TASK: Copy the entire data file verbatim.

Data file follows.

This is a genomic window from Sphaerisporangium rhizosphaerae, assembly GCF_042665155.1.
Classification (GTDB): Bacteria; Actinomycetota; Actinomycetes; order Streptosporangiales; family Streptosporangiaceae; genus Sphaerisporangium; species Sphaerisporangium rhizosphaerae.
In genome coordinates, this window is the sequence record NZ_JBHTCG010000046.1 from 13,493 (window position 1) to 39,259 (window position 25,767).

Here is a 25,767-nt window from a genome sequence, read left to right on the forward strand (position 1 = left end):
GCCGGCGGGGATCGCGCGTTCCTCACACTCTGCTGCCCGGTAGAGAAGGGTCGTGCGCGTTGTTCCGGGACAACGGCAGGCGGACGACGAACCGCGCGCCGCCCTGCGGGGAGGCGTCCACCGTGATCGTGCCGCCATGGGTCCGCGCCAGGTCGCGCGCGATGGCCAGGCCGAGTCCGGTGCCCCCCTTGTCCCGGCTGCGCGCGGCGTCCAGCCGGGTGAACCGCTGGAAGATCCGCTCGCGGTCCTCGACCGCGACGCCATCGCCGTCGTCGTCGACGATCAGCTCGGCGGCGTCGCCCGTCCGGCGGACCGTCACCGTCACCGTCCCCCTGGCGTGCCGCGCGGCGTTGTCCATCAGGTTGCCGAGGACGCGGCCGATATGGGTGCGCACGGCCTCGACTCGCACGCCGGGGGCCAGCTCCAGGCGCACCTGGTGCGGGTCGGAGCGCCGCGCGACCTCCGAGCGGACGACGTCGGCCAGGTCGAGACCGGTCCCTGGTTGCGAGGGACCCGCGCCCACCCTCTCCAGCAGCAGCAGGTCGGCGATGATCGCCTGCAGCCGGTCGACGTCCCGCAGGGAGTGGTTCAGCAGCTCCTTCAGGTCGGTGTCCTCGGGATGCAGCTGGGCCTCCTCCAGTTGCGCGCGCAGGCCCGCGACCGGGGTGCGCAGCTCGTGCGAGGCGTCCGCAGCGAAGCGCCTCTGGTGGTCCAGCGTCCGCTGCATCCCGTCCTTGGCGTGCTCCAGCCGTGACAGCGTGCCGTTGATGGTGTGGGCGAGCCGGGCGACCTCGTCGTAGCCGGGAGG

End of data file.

This is a genomic window from Sphaerisporangium rhizosphaerae, assembly GCF_042665155.1.
Classification (GTDB): Bacteria; Actinomycetota; Actinomycetes; order Streptosporangiales; family Streptosporangiaceae; genus Sphaerisporangium; species Sphaerisporangium rhizosphaerae.
In genome coordinates, this window is the sequence record NZ_JBHTCG010000046.1 from 13,493 (window position 1) to 39,259 (window position 25,767).

Here is a 25,767-nt window from a genome sequence, read left to right on the forward strand (position 1 = left end):
GCCGGCGGGGATCGCGCGTTCCTCACACTCTGCTGCCCGGTAGAGAAGGGTCGTGCGCGTTGTTCCGGGACAACGGCAGGCGGACGACGAACCGCGCGCCGCCCTGCGGGGAGGCGTCCACCGTGATCGTGCCGCCATGGGTCCGCGCCAGGTCGCGCGCGATGGCCAGGCCGAGTCCGGTGCCCCCCTTGTCCCGGCTGCGCGCGGCGTCCAGCCGGGTGAACCGCTGGAAGATCCGCTCGCGGTCCTCGACCGCGACGCCATCGCCGTCGTCGTCGACGATCAGCTCGGCGGCGTCGCCCGTCCGGCGGACCGTCACCGTCACCGTCCCCCTGGCGTGCCGCGCGGCGTTGTCCATCAGGTTGCCGAGGACGCGGCCGATATGGGTGCGCACGGCCTCGACTCGCACGCCGGGGGCCAGCTCCAGGCGCACCTGGTGCGGGTCGGAGCGCCGCGCGACCTCCGAGCGGACGACGTCGGCCAGGTCGAGACCGGTCCCTGGTTGCGAGGGACCCGCGCCCACCCTCTCCAGCAGCAGCAGGTCGGCGATGATCGCCTGCAGCCGGTCGACGTCCCGCAGGGAGTGGTTCAGCAGCTCCTTCAGGTCGGTGTCCTCGGGATGCAGCTGGGCCTCCTCCAGTTGCGCGCGCAGGCCCGCGACCGGGGTGCGCAGCTCGTGCGAGGCGTCCGCAGCGAAGCGCCTCTGGTGGTCCAGCGTCCGCTGCATCCCGTCCTTGGCGTGCTCCAGCCGTGACAGCGTGCCGTTGATGGTGTGGGCGAGCCGGGCGACCTCGTCGTAGCCGGGAGG